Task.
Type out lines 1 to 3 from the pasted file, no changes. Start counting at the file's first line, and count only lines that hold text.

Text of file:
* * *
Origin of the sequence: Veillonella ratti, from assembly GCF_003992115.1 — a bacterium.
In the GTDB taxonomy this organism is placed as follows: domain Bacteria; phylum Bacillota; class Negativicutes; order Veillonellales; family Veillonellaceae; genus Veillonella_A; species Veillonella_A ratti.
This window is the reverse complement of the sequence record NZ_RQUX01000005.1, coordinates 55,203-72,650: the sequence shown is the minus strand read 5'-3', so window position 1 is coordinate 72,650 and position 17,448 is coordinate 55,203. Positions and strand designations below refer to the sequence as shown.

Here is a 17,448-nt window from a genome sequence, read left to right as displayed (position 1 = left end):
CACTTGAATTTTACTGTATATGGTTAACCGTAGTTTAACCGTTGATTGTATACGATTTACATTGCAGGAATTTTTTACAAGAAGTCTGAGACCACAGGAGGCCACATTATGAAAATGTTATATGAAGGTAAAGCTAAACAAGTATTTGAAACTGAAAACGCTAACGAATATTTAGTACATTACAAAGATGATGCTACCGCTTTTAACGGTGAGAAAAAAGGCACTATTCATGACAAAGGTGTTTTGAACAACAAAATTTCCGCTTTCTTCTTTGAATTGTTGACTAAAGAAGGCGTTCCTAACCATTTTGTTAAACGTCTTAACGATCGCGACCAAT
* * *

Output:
Origin of the sequence: Veillonella ratti, from assembly GCF_003992115.1 — a bacterium.
In the GTDB taxonomy this organism is placed as follows: domain Bacteria; phylum Bacillota; class Negativicutes; order Veillonellales; family Veillonellaceae; genus Veillonella_A; species Veillonella_A ratti.
This window is the reverse complement of the sequence record NZ_RQUX01000005.1, coordinates 55,203-72,650: the sequence shown is the minus strand read 5'-3', so window position 1 is coordinate 72,650 and position 17,448 is coordinate 55,203. Positions and strand designations below refer to the sequence as shown.